Following up by phone with Heath, she said that the gardening of LSC to date had consisted of individuals growing vegetables in plots at their homes and selling the produce at the Ypsilanti Farmer’s Market. The idea was to raise awareness of the nonprofit. The very long-range vision of a working farm in a rural setting where former prisoners could live and work had been replaced by the more feasible vision of working a smaller piece of land closer to an urban center and its transportation infrastructure. They’re looking at acquiring some land between Ann Arbor and Ypsilanti.
From its inception, the nonprofit has had a goal of creating a mechanism for former prisoners to re-enter society – an impetus provided by Heath’s own personal family experience with the Michigan Department of Corrections. The Living Stones Community is affiliated with the Free Methodist Church, in which Heath is an ordained elder.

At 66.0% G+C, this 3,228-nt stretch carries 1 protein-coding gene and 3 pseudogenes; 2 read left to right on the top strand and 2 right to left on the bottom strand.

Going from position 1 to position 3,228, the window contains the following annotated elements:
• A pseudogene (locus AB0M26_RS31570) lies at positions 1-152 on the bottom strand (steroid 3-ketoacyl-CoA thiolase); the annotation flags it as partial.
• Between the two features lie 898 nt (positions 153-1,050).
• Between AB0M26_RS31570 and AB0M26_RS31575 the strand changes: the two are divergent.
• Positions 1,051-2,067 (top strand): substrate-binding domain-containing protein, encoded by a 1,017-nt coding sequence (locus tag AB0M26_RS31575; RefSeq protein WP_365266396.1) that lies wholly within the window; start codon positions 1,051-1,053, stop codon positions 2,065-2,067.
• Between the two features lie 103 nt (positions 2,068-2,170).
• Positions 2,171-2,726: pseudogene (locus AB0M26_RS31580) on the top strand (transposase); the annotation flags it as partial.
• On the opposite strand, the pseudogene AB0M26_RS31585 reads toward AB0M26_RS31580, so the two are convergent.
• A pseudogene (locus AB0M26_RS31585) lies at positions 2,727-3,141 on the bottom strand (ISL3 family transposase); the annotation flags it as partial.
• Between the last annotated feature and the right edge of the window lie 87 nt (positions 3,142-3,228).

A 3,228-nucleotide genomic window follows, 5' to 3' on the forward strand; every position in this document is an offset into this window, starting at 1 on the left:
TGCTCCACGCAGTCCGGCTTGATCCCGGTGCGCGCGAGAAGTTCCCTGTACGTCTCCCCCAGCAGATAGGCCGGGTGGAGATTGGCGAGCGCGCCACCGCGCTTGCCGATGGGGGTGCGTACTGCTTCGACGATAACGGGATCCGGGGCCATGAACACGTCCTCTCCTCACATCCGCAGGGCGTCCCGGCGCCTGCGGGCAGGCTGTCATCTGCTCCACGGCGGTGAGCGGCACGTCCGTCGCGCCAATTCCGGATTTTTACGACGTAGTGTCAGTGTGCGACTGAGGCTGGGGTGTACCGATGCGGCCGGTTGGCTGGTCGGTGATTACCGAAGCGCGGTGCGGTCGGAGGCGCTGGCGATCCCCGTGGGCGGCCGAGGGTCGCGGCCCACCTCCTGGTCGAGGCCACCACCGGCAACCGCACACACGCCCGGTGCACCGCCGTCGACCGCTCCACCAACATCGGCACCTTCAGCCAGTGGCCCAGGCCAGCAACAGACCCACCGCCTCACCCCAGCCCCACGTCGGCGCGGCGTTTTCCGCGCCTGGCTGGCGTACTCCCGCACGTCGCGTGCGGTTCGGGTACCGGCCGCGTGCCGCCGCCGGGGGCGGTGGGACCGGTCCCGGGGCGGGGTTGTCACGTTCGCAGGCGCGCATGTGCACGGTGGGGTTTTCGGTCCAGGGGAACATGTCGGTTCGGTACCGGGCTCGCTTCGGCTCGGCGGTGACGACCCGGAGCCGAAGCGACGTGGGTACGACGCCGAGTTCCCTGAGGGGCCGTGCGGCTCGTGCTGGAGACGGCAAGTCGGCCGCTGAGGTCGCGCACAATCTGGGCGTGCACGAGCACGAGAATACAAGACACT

In contrast to Living Stones Community, Neighborhood Senior Services was not conceived as a way to help former prisoners make the transition to society. Rather, its mission is focused on supporting seniors in ways that allow them to remain living in their own homes – for example, by building a wheelchair ramp to make a house accessible. But Barbara Penrod, president of NSS, was on hand Friday to pitch the idea of using the nonprofit as a platform from which to base prisoner re-entry support.
Rev. Kujenge Ashé described a nonprofit that was working on filing for its 501(c)3 status called Community Organizing for Abundant Life. He sketched out a COAL project that involves taking portraits of African American ministers in their churches and contributing the collection to the African American Museum in Detroit. Also in the mix was a computer repair/recycling business idea.